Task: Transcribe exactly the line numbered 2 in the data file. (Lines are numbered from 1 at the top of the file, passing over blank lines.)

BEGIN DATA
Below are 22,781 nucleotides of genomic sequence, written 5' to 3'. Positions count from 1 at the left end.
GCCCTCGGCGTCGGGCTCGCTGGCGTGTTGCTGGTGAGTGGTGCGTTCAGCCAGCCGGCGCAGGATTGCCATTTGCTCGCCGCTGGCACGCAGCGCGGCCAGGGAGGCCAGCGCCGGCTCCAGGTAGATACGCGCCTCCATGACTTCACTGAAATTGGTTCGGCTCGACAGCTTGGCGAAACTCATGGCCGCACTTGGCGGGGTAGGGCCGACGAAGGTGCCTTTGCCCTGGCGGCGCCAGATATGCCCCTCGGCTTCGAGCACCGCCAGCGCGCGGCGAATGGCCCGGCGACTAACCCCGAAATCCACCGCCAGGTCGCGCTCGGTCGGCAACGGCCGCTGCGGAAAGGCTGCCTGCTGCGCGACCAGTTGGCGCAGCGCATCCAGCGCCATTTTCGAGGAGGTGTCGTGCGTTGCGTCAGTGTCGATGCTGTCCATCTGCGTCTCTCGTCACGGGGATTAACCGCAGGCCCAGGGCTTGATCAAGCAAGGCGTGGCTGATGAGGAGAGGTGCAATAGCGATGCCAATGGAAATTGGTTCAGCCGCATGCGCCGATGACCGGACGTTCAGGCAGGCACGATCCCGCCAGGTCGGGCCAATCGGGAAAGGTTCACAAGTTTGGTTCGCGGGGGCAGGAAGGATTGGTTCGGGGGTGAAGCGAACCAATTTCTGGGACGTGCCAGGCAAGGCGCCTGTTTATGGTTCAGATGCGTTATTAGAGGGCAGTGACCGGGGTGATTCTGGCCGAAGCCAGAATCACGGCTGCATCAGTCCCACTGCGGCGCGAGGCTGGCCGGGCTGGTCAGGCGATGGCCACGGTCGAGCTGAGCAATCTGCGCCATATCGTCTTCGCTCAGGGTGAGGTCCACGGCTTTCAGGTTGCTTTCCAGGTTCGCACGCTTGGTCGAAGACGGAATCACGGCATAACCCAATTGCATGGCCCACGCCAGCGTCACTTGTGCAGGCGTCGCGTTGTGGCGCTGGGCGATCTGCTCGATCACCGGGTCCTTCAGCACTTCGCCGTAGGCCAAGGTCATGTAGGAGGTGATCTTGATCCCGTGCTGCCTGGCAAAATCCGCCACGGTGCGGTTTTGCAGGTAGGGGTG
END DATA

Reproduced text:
GCCCTCGGCGTCGGGCTCGCTGGCGTGTTGCTGGTGAGTGGTGCGTTCAGCCAGCCGGCGCAGGATTGCCATTTGCTCGCCGCTGGCACGCAGCGCGGCCAGGGAGGCCAGCGCCGGCTCCAGGTAGATACGCGCCTCCATGACTTCACTGAAATTGGTTCGGCTCGACAGCTTGGCGAAACTCATGGCCGCACTTGGCGGGGTAGGGCCGACGAAGGTGCCTTTGCCCTGGCGGCGCCAGATATGCCCCTCGGCTTCGAGCACCGCCAGCGCGCGGCGAATGGCCCGGCGACTAACCCCGAAATCCACCGCCAGGTCGCGCTCGGTCGGCAACGGCCGCTGCGGAAAGGCTGCCTGCTGCGCGACCAGTTGGCGCAGCGCATCCAGCGCCATTTTCGAGGAGGTGTCGTGCGTTGCGTCAGTGTCGATGCTGTCCATCTGCGTCTCTCGTCACGGGGATTAACCGCAGGCCCAGGGCTTGATCAAGCAAGGCGTGGCTGATGAGGAGAGGTGCAATAGCGATGCCAATGGAAATTGGTTCAGCCGCATGCGCCGATGACCGGACGTTCAGGCAGGCACGATCCCGCCAGGTCGGGCCAATCGGGAAAGGTTCACAAGTTTGGTTCGCGGGGGCAGGAAGGATTGGTTCGGGGGTGAAGCGAACCAATTTCTGGGACGTGCCAGGCAAGGCGCCTGTTTATGGTTCAGATGCGTTATTAGAGGGCAGTGACCGGGGTGATTCTGGCCGAAGCCAGAATCACGGCTGCATCAGTCCCACTGCGGCGCGAGGCTGGCCGGGCTGGTCAGGCGATGGCCACGGTCGAGCTGAGCAATCTGCGCCATATCGTCTTCGCTCAGGGTGAGGTCCACGGCTTTCAGGTTGCTTTCCAGGTTCGCACGCTTGGTCGAAGACGGAATCACGGCATAACCCAATTGCATGGCCCACGCCAGCGTCACTTGTGCAGGCGTCGCGTTGTGGCGCTGGGCGATCTGCTCGATCACCGGGTCCTTCAGCACTTCGCCGTAGGCCAAGGTCATGTAGGAGGTGATCTTGATCCCGTGCTGCCTGGCAAAATCCGCCACGGTGCGGTTTTGCAGGTAGGGGTG